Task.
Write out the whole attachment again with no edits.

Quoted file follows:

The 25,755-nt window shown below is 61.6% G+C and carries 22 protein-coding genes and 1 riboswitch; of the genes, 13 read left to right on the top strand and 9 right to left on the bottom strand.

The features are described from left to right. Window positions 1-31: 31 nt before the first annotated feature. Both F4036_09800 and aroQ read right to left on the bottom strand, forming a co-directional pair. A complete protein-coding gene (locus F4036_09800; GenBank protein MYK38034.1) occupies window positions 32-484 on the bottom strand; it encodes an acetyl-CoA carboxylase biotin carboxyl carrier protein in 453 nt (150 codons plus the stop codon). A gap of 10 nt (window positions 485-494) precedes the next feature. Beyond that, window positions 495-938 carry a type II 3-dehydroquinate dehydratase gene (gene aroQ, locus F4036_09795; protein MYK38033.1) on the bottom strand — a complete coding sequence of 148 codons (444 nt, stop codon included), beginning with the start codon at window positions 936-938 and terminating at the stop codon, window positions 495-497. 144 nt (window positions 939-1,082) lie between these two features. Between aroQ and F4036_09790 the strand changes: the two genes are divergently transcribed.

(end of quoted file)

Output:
The 25,755-nt window shown below is 61.6% G+C and carries 22 protein-coding genes and 1 riboswitch; of the genes, 13 read left to right on the top strand and 9 right to left on the bottom strand.

The features are described from left to right. Window positions 1-31: 31 nt before the first annotated feature. Both F4036_09800 and aroQ read right to left on the bottom strand, forming a co-directional pair. A complete protein-coding gene (locus F4036_09800; GenBank protein MYK38034.1) occupies window positions 32-484 on the bottom strand; it encodes an acetyl-CoA carboxylase biotin carboxyl carrier protein in 453 nt (150 codons plus the stop codon). A gap of 10 nt (window positions 485-494) precedes the next feature. Beyond that, window positions 495-938 carry a type II 3-dehydroquinate dehydratase gene (gene aroQ, locus F4036_09795; protein MYK38033.1) on the bottom strand — a complete coding sequence of 148 codons (444 nt, stop codon included), beginning with the start codon at window positions 936-938 and terminating at the stop codon, window positions 495-497. 144 nt (window positions 939-1,082) lie between these two features. Between aroQ and F4036_09790 the strand changes: the two genes are divergently transcribed.